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Example Of Data

I have the following data that is a time series collection of rain gauge readings. The Time Stamp is each time the rain gauge makes an increased count, and the Volume is the amount of rain added to the bucket. I need to aggregate the data into a few different categories of Hourly, 6 Hours, daily, weekly on the total amount of rain added to the bucket. I tried using some of the other data aggregation methods posted around StachOverflow but they assume normal collection intervals. I am not very good with R so forgive me if this is a super easy edit to code that has already been posted.

I know the data is a snap shot from excel but that was just so it would format nicely for visual purpose in this forum because I can't figure out how to post a table

Attached is the CSV of the data

Data File Here

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It looks like you have one minute timestep. Why not fill the gaps with 0's and use one of the other methods you found? – Matthew Plourde Apr 8 '13 at 19:10
Are you looking for rolling averages or the aggregates from some time-zero? You'll probably want to use some "Cumulative Sums" with tests to define where to break near 6 hours, etc. – igelkott Apr 8 '13 at 19:11
Want to Sum the values, as for filling with zeros there are some with multiple measures per minute like 6:33 and 6:34 at the end. – DanTheMan Apr 8 '13 at 19:19
@DanTheMan aggregate those first, then fill the gaps. Duplicate timestamps would seem like a mistake anyway. Perhaps you want to consider if those duplicates should be dropped. – Matthew Plourde Apr 8 '13 at 19:20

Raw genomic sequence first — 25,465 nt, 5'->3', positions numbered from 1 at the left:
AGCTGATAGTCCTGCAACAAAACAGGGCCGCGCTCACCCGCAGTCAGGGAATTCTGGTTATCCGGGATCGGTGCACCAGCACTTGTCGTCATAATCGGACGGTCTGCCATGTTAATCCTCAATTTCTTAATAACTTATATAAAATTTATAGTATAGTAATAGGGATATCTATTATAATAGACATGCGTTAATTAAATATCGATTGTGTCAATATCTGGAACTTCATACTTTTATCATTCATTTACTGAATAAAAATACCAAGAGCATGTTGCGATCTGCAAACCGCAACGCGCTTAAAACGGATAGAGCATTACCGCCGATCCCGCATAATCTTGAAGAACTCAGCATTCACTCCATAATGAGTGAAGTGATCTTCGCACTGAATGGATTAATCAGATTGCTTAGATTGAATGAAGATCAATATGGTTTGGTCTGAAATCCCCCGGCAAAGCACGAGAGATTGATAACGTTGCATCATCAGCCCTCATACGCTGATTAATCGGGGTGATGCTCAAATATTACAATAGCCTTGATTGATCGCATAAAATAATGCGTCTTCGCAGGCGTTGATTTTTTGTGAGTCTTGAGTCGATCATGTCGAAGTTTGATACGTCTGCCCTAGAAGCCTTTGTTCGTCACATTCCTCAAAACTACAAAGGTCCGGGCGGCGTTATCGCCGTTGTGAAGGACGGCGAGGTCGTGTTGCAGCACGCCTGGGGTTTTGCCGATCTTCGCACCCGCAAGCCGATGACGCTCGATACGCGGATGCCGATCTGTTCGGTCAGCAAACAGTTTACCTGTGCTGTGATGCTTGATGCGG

See the zoo-read and zoo-faq vignettes in the zoo package for discussion of reading in data, aggregating and setting up a grid. Note that you will need read.zoo(..., aggregate = sum)` to take into account the non-unique times. – G. Grothendieck Apr 8 '13 at 19:32
up vote 1 down vote accepted

An option is to use package Lubridate:

timeseries <- read.csv("project1.csv", sep=",", header=T, dec=".")
timeseries[,1] <- mdy_hm(timeseries[,1])

The dates have been converted into POSIXct, which is widely recognized in R. Next the dates are rounded to the nearest unit. The unit can be set to for instance: hours, days, months, etc. The rounded dates are stored in a new data.frame which is then joined with the original data.frame. The last step is to aggregate the values to the rounded dates.

rdate <- ceiling_date(x=timeseries[,1],unit="hour")
temp <- cbind(rdate,timeseries)
timeseries_hour <- aggregate(x=temp[3],by=list(temp[,1]),FUN=sum)

Part of the result:

          Group.1 Ppt..Amount
1 1996-05-02 01:00:00        0.03
2 1996-05-02 02:00:00        0.02
3 1996-05-02 05:00:00        0.01
4 1996-05-02 06:00:00        0.04
5 1996-05-02 07:00:00        0.38
6 1996-05-02 08:00:00        0.13
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This would work but it is rounding hours down, so 1:04 and 1:19 are getting counted in the first hour when these are the 2nd hour. Need to figure out how to get it to not round down. Also "timeseries[,1] <- dmy_hm(timeseries[,1])" keeps erroring out. – DanTheMan Apr 9 '13 at 18:43
you can try to use 'ceiling_date(x=timeseries[,1],unit="hour")' instead of 'round_date(x=timeseries[,1],unit="hour")'. Can you show what kind of error you get? – Timror Apr 9 '13 at 20:25

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